I'm suggesting that using the term "broken family" is damaging, comes with inaccurated generalized assumptions and isn't helpful in making meaningful decisions.

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I agree with you. I hope no one suggest that our eldest cannot have a loving marriage and be a loving father simply because his parents divorced.

 

I'm just saying I try not to speak for people's experiences growing up -- I let them do that. Avoiding the term "broken" is just one example.

 

I know someone from a very "intact" home who went the wrong direction in almost everything imaginable. I try to let the individual and his/her choices guide my perception of the person.

 

I'm not suggesting that we strip children of divorce of their feelings, experience and reality. Divorce often bites for the children. (So does staying in a bad marriage).

 

I'm suggesting that using the term "broken family" is damaging, comes with inaccurated generalized assumptions and isn't helpful in making meaningful decisions.

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My husband and I were very close to divorce, even a scriptural one. He read some books about how divorce affects children and we worked on it. So I would say that it was helpful in making meaningful decisions. We have an extremely happy family life now, nauseatingly so LOL. We are the newlyweds at 16 years. We are together because he chose to keep our family together for our daughter.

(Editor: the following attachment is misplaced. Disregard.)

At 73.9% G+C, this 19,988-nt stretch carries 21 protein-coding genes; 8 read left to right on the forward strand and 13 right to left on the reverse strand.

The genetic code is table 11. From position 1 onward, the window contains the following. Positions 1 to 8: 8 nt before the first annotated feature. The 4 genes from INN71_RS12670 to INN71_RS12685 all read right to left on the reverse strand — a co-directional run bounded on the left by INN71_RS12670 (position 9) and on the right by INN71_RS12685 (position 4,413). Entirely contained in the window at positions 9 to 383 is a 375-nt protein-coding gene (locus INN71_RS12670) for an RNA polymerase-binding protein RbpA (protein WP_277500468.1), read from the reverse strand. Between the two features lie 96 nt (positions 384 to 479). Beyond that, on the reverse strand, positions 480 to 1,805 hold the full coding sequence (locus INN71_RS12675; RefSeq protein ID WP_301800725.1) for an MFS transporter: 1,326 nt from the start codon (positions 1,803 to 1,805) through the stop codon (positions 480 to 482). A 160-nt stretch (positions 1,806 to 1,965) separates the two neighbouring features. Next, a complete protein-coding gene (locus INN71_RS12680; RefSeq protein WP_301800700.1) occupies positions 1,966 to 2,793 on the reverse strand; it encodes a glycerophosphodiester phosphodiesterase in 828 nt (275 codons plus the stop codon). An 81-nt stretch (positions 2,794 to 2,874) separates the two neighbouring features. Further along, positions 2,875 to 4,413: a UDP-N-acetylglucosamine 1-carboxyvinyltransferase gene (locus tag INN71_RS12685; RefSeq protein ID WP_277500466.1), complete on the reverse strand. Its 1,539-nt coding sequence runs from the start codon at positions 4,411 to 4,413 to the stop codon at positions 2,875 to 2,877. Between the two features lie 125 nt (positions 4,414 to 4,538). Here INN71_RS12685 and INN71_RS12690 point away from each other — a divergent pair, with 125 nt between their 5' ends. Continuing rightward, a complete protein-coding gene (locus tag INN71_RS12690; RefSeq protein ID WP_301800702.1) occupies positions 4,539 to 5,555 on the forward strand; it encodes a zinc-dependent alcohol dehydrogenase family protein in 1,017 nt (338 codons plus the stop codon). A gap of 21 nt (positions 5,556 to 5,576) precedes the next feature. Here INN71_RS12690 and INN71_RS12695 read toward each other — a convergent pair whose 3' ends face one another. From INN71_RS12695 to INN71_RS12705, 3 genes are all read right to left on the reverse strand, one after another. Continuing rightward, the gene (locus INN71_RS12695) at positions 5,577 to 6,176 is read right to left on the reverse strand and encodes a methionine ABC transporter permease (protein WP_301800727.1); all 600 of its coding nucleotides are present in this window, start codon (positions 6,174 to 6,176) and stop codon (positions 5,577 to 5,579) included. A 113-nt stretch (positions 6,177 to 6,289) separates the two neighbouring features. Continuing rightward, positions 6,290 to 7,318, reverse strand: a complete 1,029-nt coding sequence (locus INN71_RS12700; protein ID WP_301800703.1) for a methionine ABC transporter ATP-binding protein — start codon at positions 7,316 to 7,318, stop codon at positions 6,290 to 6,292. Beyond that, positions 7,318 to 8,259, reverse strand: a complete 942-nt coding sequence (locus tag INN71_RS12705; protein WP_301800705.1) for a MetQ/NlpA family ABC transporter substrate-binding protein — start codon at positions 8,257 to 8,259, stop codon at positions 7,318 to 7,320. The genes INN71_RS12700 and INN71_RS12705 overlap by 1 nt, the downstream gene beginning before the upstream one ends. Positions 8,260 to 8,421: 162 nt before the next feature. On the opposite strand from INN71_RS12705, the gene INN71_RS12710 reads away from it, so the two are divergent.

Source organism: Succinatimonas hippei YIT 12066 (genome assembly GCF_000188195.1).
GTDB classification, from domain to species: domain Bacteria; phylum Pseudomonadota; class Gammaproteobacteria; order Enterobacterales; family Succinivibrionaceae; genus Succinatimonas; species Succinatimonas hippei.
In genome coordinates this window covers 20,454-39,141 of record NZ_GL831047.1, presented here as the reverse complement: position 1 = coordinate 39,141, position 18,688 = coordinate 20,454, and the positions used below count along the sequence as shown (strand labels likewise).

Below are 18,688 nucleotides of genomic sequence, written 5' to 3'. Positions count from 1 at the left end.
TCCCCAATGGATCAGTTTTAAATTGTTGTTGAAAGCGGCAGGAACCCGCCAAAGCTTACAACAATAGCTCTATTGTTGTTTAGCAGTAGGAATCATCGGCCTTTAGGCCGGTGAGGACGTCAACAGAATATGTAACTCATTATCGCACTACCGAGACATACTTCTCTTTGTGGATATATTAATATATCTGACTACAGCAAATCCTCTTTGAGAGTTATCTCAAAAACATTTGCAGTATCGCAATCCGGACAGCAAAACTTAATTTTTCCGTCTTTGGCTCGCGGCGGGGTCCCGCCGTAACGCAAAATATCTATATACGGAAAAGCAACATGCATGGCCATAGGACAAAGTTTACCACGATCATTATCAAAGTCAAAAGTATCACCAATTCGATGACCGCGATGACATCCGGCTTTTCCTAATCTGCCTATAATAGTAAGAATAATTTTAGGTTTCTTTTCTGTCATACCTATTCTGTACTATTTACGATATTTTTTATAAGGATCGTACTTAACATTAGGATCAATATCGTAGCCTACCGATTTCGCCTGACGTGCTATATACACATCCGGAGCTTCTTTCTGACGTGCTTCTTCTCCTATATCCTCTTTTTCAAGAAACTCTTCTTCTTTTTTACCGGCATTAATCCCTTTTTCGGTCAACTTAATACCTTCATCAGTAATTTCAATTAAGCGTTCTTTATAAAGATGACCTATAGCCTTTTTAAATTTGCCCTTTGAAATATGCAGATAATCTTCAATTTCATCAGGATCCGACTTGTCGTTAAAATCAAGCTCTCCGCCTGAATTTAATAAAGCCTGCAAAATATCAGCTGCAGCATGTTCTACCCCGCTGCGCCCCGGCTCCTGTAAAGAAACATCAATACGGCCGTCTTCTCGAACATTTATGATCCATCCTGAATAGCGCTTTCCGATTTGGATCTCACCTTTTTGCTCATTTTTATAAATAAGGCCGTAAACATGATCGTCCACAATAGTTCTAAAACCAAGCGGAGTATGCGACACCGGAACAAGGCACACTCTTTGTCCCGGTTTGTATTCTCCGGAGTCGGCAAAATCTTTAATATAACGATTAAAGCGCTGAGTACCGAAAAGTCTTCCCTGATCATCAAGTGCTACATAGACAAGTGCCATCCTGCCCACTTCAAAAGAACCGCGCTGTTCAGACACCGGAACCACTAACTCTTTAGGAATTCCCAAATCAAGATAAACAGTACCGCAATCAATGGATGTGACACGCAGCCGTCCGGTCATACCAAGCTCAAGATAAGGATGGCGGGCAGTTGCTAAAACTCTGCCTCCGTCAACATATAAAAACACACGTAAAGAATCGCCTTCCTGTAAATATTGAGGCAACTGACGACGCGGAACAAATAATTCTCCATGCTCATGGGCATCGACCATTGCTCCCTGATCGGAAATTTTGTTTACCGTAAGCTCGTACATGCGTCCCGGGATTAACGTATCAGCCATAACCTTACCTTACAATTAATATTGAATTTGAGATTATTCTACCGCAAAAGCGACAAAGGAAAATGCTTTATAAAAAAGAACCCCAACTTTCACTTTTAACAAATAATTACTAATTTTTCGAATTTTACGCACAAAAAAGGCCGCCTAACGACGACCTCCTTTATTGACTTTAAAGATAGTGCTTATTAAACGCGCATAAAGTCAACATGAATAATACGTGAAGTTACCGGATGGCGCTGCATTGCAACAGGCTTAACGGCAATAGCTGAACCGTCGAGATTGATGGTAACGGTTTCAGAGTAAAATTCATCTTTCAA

I do, however, agree that some homes are broken without divorce...

 

 

isn't helpful in making meaningful decisions.
Edited by Lovedtodeath
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I come from a "broken home." I believe that it's best for kids to have two parents living together who are raising them. I don't mean that any specific child wouldn't do better if an awful parent were gone, but to me, best-case scenario is two happy parents parenting together. I'm sure that the term "broken home" is painful for a single parent, but to me, as a child of divorced parents, it's an accurate depiction of how I felt about my family falling apart.